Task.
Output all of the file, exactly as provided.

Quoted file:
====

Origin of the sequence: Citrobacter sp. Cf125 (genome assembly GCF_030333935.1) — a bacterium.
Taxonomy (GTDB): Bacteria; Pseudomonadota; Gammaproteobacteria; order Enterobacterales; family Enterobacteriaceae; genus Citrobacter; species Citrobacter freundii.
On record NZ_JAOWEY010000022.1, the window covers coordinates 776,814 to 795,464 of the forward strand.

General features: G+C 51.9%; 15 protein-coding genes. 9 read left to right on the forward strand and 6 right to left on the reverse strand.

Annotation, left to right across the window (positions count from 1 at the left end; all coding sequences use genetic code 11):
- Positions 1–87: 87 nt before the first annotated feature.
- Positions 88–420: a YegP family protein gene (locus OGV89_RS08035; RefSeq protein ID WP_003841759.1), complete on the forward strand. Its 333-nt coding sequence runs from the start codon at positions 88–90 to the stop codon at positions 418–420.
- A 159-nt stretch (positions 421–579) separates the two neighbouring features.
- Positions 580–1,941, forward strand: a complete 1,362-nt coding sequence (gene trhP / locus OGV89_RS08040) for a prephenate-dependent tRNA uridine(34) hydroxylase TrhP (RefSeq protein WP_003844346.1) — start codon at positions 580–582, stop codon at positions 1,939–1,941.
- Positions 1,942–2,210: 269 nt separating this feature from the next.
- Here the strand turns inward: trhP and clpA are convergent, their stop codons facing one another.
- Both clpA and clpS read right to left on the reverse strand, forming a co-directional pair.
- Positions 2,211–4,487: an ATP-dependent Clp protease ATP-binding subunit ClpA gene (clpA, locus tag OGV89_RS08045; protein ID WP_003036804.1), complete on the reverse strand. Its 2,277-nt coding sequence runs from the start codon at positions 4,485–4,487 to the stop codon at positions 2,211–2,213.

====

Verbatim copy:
Origin of the sequence: Citrobacter sp. Cf125 (genome assembly GCF_030333935.1) — a bacterium.
Taxonomy (GTDB): Bacteria; Pseudomonadota; Gammaproteobacteria; order Enterobacterales; family Enterobacteriaceae; genus Citrobacter; species Citrobacter freundii.
On record NZ_JAOWEY010000022.1, the window covers coordinates 776,814 to 795,464 of the forward strand.

General features: G+C 51.9%; 15 protein-coding genes. 9 read left to right on the forward strand and 6 right to left on the reverse strand.

Annotation, left to right across the window (positions count from 1 at the left end; all coding sequences use genetic code 11):
- Positions 1–87: 87 nt before the first annotated feature.
- Positions 88–420: a YegP family protein gene (locus OGV89_RS08035; RefSeq protein ID WP_003841759.1), complete on the forward strand. Its 333-nt coding sequence runs from the start codon at positions 88–90 to the stop codon at positions 418–420.
- A 159-nt stretch (positions 421–579) separates the two neighbouring features.
- Positions 580–1,941, forward strand: a complete 1,362-nt coding sequence (gene trhP / locus OGV89_RS08040) for a prephenate-dependent tRNA uridine(34) hydroxylase TrhP (RefSeq protein WP_003844346.1) — start codon at positions 580–582, stop codon at positions 1,939–1,941.
- Positions 1,942–2,210: 269 nt separating this feature from the next.
- Here the strand turns inward: trhP and clpA are convergent, their stop codons facing one another.
- Both clpA and clpS read right to left on the reverse strand, forming a co-directional pair.
- Positions 2,211–4,487: an ATP-dependent Clp protease ATP-binding subunit ClpA gene (clpA, locus tag OGV89_RS08045; protein ID WP_003036804.1), complete on the reverse strand. Its 2,277-nt coding sequence runs from the start codon at positions 4,485–4,487 to the stop codon at positions 2,211–2,213.